Getting a new tattoo is a serious commitment. Make sure you’re prepared to get the most out of your experience. We’ve put together some crucial steps that we feel are the holy grail of tattoo client prep work. Follow these guidelines, and you and your artist will have a truly enjoyable and memorable shared experience!
1. Research The Tattooing That Speaks To You.
Currently, the medium of tattooing is being pushed in many different directions in many different styles. Be it traditional Americana, Japanese, Black and Grey, Photo Realism, New School, or whatever styles are emerging in the avante garde. Be sure to take the time to do your homework when in the market for a tattoo. One thing I used to enjoy was taking a trip to the local bookstore, grabbing all the tattoo publications and sifting through them. It was magical seeing all of the different styles of tattooing out there. It seems that every few months there are great books being published on the topic of tattooing. If you’re really interested in being an informed collector, I highly recommend investing in some books dedicated to the style or particular artists that you like. Also, with the wealth of blogs dedicated to promoting knowledge on tattooing as well as endless streams of social media, you, as a client, have more access to tattoo culture now more than ever. Your artist will appreciate your dedication and in turn you will likely get a much better tattoo than someone who just printed out a quick Google search.
2. Find The Right Artist
Once you narrow down the style that speaks to you. You are now faced with the task of finding an artist in your area who specializes in that style. If you are able to travel to get tattooed, this obviously opens up your options. Be weary of websites like Yelp. I’ve seen some questionable establishments with high ratings. I would use these websites only to compile a list of shops in your area. Plan to visit each shop in person, get a feel for the place and the artists. It’s crucial that you feel comfortable in the environment that you will be getting tattooed in. Take the time to look through the artists’ physical portfolios. They often spend a lot of time and money compiling their best work that represents the type of tattoos they are interested in doing. While I believe any tattooer worth their salt should be versatile, I wouldn’t suggest asking an artist to do a portrait if their portfolio is full of bold traditional tattooing.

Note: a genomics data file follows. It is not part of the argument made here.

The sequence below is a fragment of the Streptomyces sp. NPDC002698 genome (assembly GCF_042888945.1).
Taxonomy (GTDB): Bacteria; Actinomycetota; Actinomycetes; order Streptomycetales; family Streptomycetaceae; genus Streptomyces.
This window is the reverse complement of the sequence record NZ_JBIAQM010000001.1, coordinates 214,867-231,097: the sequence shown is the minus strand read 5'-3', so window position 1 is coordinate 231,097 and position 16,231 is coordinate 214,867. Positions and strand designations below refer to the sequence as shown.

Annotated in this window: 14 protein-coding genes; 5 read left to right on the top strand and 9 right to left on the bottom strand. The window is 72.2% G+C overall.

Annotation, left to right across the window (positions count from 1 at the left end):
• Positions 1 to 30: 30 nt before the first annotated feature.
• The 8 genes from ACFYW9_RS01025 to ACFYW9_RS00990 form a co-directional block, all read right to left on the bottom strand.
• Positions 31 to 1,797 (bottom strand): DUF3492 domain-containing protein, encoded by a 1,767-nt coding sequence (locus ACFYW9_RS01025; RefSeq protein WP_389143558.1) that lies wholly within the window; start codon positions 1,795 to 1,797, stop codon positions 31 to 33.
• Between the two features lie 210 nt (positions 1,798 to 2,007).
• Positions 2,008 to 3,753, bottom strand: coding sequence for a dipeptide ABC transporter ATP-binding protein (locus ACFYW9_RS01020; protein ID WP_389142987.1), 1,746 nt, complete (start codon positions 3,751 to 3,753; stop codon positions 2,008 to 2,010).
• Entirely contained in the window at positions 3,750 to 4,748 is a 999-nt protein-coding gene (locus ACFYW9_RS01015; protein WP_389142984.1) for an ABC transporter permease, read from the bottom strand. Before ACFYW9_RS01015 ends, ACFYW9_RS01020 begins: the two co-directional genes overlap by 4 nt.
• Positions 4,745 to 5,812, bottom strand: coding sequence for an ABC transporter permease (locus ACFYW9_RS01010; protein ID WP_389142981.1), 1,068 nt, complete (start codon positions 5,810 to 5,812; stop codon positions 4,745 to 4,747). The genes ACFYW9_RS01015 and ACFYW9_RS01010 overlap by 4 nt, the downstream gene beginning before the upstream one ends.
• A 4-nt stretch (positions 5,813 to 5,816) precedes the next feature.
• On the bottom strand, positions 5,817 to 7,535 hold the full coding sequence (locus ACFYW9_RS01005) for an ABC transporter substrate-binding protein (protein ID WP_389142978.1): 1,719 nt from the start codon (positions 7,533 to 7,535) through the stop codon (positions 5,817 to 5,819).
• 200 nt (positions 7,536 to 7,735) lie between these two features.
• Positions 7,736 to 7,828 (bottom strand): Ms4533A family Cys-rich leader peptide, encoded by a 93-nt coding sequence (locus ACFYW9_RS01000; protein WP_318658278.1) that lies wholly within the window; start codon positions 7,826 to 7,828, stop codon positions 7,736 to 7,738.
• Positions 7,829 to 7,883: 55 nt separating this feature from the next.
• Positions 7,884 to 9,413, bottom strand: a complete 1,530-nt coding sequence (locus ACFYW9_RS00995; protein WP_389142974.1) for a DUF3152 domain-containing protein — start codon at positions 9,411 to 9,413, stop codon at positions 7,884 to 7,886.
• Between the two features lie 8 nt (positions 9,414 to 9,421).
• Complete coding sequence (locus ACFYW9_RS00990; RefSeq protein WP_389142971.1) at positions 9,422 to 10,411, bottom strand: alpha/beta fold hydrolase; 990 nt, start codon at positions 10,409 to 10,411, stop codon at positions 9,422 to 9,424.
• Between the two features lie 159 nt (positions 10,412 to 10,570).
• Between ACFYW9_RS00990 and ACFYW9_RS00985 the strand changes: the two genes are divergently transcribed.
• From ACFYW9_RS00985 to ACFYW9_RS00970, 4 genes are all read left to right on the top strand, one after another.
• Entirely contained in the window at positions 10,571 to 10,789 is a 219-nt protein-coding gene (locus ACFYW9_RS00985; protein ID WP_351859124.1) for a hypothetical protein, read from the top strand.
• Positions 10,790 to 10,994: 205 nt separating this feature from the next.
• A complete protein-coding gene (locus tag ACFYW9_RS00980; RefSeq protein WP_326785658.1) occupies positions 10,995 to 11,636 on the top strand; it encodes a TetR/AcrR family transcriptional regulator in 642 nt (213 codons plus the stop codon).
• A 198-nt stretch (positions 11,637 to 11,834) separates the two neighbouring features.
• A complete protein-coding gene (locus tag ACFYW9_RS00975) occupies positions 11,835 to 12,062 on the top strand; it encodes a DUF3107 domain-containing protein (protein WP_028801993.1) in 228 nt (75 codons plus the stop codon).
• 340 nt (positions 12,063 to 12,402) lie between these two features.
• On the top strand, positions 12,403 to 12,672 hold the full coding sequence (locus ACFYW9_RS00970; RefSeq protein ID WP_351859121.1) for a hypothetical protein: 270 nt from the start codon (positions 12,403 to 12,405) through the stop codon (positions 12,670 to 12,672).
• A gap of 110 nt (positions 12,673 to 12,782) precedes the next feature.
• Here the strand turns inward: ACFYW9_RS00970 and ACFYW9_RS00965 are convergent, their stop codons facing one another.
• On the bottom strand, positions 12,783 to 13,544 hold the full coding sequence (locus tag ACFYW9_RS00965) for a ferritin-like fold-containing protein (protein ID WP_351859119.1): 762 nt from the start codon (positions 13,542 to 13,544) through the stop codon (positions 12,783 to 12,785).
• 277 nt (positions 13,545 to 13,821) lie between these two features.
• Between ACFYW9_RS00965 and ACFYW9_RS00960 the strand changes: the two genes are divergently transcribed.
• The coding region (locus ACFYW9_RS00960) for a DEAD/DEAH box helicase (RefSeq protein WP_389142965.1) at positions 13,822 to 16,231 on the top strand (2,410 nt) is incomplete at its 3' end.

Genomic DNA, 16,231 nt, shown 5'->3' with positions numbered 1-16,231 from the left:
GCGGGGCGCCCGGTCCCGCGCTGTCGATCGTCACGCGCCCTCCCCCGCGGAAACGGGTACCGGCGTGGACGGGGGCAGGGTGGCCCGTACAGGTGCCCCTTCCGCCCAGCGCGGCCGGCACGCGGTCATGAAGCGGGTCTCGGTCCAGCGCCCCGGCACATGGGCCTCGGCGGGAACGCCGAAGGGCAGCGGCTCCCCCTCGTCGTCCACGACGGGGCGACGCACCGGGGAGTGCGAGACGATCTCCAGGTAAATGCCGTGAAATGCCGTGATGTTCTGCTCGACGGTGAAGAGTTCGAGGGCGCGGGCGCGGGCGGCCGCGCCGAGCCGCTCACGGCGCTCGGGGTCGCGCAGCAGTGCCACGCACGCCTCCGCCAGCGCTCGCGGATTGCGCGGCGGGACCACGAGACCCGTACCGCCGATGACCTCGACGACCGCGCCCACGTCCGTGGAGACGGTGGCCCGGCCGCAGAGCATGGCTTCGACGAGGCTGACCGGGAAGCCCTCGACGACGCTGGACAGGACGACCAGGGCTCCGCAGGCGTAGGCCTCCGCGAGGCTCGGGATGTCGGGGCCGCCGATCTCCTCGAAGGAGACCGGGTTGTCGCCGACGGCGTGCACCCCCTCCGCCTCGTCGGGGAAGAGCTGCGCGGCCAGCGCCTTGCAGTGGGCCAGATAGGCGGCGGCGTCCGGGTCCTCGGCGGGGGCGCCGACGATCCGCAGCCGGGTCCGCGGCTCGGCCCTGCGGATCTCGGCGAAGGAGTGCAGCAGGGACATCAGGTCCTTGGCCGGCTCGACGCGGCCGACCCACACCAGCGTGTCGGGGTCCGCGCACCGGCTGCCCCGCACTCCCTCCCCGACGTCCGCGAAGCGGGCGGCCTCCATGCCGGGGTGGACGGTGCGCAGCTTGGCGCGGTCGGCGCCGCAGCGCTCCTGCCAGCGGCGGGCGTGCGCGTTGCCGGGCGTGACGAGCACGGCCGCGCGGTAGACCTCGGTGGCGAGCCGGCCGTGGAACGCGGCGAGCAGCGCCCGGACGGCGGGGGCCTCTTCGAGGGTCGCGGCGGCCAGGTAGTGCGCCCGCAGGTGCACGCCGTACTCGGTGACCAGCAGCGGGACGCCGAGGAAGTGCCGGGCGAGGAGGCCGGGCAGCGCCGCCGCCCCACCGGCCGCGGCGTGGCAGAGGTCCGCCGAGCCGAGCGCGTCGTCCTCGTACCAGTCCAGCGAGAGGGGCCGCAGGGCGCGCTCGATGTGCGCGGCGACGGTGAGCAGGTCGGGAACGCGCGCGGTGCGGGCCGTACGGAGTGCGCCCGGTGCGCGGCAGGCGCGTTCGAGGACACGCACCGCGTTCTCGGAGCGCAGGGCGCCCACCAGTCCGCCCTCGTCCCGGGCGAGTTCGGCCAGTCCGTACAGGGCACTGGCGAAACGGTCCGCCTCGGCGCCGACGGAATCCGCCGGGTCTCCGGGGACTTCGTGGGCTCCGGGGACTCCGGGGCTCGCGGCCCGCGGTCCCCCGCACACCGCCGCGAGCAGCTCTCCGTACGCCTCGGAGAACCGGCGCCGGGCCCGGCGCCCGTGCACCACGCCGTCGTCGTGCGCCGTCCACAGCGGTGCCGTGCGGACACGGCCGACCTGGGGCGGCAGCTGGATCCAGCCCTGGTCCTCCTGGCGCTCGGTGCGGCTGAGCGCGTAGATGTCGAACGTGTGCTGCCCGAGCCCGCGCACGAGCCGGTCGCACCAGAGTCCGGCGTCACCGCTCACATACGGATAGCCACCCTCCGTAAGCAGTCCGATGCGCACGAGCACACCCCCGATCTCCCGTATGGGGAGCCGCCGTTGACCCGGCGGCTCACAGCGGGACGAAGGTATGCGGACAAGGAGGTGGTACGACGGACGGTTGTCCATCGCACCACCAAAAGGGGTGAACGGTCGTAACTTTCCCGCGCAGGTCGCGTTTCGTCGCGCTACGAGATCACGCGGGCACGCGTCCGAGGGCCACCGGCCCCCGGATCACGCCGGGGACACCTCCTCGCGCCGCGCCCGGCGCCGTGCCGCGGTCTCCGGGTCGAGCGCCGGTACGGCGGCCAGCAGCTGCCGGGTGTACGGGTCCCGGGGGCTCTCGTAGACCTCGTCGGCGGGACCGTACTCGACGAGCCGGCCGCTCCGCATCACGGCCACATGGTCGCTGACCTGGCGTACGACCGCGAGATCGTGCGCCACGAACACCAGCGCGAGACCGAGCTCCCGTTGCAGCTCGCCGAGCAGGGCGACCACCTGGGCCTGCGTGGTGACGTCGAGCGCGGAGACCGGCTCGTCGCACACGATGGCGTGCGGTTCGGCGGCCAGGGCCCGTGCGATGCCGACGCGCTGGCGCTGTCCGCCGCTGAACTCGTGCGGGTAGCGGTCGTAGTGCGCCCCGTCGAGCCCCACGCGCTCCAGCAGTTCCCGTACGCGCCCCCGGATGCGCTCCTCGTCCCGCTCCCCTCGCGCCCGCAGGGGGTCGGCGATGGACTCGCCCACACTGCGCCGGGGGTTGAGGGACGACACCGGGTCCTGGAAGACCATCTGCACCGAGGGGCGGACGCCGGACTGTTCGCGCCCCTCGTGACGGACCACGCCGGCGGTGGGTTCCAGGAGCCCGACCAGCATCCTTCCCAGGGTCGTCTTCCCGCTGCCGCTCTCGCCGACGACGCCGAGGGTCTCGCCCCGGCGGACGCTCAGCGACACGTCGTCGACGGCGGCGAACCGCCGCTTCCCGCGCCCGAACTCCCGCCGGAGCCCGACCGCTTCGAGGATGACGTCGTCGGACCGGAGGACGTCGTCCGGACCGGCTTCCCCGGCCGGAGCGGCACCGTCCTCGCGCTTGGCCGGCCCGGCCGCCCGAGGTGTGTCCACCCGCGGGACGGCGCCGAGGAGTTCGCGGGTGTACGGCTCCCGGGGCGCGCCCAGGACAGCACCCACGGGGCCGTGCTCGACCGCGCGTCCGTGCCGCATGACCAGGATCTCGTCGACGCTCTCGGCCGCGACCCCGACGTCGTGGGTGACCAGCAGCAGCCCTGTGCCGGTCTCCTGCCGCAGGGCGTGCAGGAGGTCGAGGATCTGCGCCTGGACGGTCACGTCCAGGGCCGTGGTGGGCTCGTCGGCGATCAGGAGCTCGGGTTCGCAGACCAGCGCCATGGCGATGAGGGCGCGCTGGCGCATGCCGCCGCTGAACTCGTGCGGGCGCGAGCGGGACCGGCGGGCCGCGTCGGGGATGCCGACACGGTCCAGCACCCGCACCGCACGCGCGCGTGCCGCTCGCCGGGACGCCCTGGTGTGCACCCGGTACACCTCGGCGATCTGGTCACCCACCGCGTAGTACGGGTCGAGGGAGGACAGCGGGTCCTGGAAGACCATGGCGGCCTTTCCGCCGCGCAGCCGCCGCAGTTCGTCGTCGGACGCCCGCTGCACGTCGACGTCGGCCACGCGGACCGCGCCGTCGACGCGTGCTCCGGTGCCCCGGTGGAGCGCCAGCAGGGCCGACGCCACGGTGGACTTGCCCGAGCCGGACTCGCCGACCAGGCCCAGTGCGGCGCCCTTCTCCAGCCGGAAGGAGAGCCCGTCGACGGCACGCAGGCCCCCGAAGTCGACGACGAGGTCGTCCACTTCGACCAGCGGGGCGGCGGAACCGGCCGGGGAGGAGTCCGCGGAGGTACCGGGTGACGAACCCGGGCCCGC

3. Have Sufficient Reference Material
This goes back to the first task. Once you've narrowed down your idea it's a good idea to gather examples of the subject matter as well as styles you would like to see in execution.
4. Trust Your Design With The Artist
THIS IS IMPORTANT! You must be willing to trust that once you have selected an artist, that you have adequately explained your concept and are prepared to then sit back and let go of the wheel. You chose your artist for a reason and if you have any doubts that they are capable to execute your idea to your liking then you are not ready to be tattooed. There are few things more annoying and hindering to the creative process than an anxious client who hits you up constantly asking to see the design when their appointment is weeks out. Or the client that has to micro-manage every aspect of the process. You need to be willingto GET OUT OF THE KITCHEN! I don’t care if you can draw, there are rules in designing a tattoo and just because you saw a tattoo that had a whole scripture in a 5 inch book with a feather dissipating into bird silhouettes on a rib cage doesn’t mean that that pile of shit will look good once it heals, much less in the years to come. Tattooing is a mutual endeavor between artist and collector. I know you have to wear it, but if you've done the proper homework and found an artist who has a good reputation and a solid portfolio, chances are they know what they are talking about and are only trying to give you a good tattoo. So if you’re an anxious control freak, you’re probably going to be a terrible client and I wish you luck.
5. Have A Budget Prepared
Tattooing is not cheap. It's commissioning an artist to spend multiple hours of their life researching and compiling references in order to create a design that fulfills your expectations. This is all before the tattoo ever even begins. Tattooers take their work home with them every day. After a full day tattooing, I go home and work on drawings for the next. I spend ample time working for my clients, as do many other artists. For good work, prepare to spend anywhere from $100-250 an hour. This may sound like a lot, but you would be surprised what an experienced tattooer can get done in 2-3 hours. As a wise man once said "The sting of poor quality lasts long after the joy of low cost has faded."